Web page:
Friday 9 January: I meet my friends at school, and the class is visibly tense. Around 1.30 pm, a rumour starts to circulate: there are terrorists not far from the school. The agitated supervisors refuse to deny the information and move between the headmaster’s office and the canteen. We are asked to go up to the classrooms with our teachers. Ours continues her lesson as normal until she receives a message. Her face deepens, she looks at us and says, “There is a hostage situation at Porte de Vincennes.” You should know that at the time, my school was less than 2km from the Porte de Vincennes. Children burst into tears and hid under the tables. Many had painted their hands with red or armed themselves with compasses and scissors to be able to face the terrorists. Childhood! For my part, I look anxiously at the helicopter flying low over the neighbourhood. I seem to see a gun sticking out of the cockpit. The deluge of sirens intensifies. As on Wednesday, the streets are just as silent. At 4.30 p.m., we are asked to evacuate the school in dribs and drabs, a brigade of gendarmes is watching the parents massed in front of the main door. My grandmother is waiting outside the door, with tears in her eyes. She takes my sister and me by the hand and pulls us towards her house, a 10-minute walk away. As we enter the house, she turns on the television. I read the letters HYPERCACHER on the front of the shop that the camera is filming. Police vans surround her. She says to me: “It’s 1940 all over again.” You have to know that she is a Polish Jew and that she escaped the Nazi barbarism. I see in her eyes all the horror that inhabits her mind. The Hypercacher at the Porte de Vincennes is a kosher food shop. She knew the owners and had been there two days earlier. That day, terror hit us at home. I hear on TV that Amedy Coulibaly, the man who shot a policewoman in Montrouge the day before and a friend of the Kouachi brothers, has just taken twenty people hostage and those very close to my house. I wonder if this is now our daily life, that we are going to be like those distant countries at war that we sometimes see on the news. My father comes to pick us up by car, he calms my grandmother down and tries to reassure her. In the grip of her old demons, she blames the whole Arab community. The amalgam is what these terrorists are trying to create, to divide our societies. That day, many French people fell into this trap. Can we blame them or look down on them? I don’t think so. Under the influence of emotion, Man becomes a child again, guided by fear and instinct.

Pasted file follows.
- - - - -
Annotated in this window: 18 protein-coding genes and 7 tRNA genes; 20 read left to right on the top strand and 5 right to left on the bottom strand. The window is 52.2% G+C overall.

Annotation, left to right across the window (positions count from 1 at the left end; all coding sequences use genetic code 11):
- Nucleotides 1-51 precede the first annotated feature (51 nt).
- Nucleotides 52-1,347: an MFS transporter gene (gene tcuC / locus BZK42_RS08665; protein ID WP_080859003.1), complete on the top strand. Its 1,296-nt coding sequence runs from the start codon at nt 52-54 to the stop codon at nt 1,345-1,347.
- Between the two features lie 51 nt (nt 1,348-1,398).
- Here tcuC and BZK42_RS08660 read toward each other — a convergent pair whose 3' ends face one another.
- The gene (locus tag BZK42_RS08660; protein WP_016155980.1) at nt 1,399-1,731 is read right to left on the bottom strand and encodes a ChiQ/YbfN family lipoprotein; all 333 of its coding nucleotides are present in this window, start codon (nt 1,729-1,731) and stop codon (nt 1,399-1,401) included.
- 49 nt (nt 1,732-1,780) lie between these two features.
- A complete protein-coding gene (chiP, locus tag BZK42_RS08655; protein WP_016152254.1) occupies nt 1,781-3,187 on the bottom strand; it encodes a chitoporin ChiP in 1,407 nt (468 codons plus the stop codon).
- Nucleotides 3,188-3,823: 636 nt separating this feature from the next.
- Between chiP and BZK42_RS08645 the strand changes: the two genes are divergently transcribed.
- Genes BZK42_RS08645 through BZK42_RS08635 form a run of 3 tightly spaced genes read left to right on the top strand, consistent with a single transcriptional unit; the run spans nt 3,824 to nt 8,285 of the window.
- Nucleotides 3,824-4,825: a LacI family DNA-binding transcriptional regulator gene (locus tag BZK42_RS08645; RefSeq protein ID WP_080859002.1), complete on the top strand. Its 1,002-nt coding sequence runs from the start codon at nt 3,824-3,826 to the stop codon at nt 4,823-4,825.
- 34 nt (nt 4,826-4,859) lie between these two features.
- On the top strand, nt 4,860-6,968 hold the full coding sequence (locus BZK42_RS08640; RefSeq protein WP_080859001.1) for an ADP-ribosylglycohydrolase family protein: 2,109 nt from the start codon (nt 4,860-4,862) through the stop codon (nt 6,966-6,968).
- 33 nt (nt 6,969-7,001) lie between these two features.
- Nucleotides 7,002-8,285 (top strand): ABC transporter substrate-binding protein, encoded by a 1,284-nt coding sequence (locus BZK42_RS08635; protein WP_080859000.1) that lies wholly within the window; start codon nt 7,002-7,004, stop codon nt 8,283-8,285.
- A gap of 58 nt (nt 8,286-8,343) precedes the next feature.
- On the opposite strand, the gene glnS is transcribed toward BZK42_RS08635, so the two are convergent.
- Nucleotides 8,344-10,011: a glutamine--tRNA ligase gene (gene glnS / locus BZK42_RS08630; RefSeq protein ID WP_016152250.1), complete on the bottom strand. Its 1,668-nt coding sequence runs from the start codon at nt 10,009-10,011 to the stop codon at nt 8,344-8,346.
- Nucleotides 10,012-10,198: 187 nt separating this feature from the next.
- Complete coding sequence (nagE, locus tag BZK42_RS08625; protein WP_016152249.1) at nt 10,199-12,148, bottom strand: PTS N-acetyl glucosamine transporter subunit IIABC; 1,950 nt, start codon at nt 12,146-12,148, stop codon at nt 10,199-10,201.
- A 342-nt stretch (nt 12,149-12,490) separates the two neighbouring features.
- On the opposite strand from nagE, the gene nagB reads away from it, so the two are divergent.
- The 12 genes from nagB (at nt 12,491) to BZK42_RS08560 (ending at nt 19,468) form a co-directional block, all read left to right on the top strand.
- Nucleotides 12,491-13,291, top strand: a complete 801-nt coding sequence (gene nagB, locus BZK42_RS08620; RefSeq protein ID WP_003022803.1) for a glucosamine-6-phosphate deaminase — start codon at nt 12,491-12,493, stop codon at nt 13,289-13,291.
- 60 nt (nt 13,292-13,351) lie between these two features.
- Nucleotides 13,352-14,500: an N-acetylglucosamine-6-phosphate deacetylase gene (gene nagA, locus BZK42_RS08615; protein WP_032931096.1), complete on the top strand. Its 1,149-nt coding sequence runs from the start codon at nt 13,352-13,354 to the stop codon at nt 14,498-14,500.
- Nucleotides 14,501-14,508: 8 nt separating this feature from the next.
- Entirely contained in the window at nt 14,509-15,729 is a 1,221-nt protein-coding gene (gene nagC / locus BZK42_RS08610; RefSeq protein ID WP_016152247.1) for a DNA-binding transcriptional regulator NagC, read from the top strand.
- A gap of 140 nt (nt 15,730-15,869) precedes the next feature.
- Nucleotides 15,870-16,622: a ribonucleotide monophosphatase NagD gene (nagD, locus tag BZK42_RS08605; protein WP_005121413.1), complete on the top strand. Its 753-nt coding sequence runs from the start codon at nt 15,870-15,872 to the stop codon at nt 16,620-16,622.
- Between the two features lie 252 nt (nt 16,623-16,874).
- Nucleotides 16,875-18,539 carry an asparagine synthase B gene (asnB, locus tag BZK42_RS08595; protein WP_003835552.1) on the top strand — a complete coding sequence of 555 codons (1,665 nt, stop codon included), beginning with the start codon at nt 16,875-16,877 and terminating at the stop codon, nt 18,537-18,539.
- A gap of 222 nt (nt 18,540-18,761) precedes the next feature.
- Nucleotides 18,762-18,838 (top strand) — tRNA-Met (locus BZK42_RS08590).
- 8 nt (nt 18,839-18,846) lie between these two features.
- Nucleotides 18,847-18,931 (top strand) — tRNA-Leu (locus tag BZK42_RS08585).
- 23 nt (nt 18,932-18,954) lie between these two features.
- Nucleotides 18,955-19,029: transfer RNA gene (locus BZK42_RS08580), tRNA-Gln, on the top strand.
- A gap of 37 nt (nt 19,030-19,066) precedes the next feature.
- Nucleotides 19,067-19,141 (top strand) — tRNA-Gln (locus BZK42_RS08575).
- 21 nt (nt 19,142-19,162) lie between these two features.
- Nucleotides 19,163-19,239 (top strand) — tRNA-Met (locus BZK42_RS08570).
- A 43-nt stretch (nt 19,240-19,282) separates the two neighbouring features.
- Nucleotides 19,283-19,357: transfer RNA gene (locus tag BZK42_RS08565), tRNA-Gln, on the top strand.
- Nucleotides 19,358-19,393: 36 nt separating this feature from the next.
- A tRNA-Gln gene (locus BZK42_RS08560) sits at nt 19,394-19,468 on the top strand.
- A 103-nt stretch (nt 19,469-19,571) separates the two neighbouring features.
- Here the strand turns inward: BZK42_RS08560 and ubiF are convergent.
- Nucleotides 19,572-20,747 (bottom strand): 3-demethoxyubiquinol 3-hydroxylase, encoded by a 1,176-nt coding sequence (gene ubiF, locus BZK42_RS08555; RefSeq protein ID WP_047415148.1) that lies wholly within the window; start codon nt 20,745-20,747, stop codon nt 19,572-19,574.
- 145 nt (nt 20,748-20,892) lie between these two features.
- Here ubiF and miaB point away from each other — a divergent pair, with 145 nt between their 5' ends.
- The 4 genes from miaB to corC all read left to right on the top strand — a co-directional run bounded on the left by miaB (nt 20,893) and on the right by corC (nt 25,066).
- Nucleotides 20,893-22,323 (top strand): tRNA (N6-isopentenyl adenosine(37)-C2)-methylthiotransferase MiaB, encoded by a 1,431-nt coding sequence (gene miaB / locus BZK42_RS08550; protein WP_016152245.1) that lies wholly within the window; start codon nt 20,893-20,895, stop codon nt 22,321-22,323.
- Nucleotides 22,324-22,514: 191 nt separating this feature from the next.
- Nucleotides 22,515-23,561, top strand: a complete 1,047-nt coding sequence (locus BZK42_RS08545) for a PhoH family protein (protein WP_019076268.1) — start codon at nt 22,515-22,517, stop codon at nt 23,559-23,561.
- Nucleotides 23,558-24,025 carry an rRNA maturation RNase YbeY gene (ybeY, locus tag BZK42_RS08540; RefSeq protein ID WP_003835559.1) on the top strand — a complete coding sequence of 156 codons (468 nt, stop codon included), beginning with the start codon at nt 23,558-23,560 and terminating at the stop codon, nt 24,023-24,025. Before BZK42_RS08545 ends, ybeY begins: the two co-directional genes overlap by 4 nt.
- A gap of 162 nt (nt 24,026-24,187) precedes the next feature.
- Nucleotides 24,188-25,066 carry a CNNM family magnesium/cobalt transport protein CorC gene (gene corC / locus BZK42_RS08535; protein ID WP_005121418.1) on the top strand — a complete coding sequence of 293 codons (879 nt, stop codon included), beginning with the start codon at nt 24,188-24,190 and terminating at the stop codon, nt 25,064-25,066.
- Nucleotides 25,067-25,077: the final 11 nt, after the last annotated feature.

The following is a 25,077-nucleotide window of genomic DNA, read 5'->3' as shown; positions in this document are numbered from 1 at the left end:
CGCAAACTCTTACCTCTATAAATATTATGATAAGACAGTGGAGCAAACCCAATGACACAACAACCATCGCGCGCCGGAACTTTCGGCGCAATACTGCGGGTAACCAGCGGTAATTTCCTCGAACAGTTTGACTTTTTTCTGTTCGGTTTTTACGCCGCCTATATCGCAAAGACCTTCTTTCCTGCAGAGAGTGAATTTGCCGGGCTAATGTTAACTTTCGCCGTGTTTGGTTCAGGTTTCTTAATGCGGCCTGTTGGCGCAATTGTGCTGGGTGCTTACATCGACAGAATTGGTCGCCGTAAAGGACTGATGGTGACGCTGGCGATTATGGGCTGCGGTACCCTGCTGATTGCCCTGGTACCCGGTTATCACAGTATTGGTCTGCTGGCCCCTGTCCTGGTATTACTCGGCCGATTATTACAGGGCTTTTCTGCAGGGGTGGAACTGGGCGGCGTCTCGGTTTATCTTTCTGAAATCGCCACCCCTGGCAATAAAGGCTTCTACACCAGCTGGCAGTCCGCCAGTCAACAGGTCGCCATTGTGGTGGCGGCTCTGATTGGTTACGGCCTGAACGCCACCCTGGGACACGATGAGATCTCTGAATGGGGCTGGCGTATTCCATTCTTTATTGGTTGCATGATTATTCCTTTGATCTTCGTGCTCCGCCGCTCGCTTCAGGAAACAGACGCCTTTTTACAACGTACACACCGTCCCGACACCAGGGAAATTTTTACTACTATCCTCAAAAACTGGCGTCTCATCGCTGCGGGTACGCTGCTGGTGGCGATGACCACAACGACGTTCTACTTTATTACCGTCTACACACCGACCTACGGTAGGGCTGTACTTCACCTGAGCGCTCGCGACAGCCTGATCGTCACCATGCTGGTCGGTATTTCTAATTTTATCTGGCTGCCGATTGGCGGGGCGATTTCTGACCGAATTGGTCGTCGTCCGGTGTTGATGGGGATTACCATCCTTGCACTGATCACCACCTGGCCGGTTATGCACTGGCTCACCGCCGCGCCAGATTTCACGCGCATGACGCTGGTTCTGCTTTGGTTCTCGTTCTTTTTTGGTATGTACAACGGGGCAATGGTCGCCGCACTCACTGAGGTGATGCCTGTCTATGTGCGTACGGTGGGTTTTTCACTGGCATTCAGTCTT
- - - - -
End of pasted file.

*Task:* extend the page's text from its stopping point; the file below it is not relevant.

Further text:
Picture of the Kouachi Brothers on the left and of Coulibaly on the right
Let’s look at the reaction of the imam of the Great Mosque of Paris: he called on Muslims to stand together behind the Republic and not to make amalgams and to participate in the Republican march, organised on Sunday. My father drives us back, the streets are empty and on the radio, we hear that the attack is going to be given. Suddenly, two detonations sweep the streets with their sound waves. My father accelerates the car and when he arrives home, he turns on the television. Images flash by: the terrorist has been shot. At the same time, the Kouachi brothers have been spotted in a village in the French countryside and are holed up in a print shop.
That day, Coulibaly and the Kouachi brothers were killed in the assault by the special forces. It was the end of a nightmare for the French people. Twelve people were killed by the Kouachi brothers and five by Coulibaly. The sirens became less and less frequent and all eyes were fixed on François Hollande. On Sunday 12 January, one of the most important events in France’s contemporary history was to take place, both for its symbolic significance and for its international impact. Three million French people and dozens of heads of state marched through Paris to honour our values and stand together. It was a day that made France what it is today. In short, I digress.
As someone I like very much would say, “You have the right to disagree with people, but you have to fight for their right to express themselves.”
Let’s end the article with a video that brings tears to my eyes every time I see it: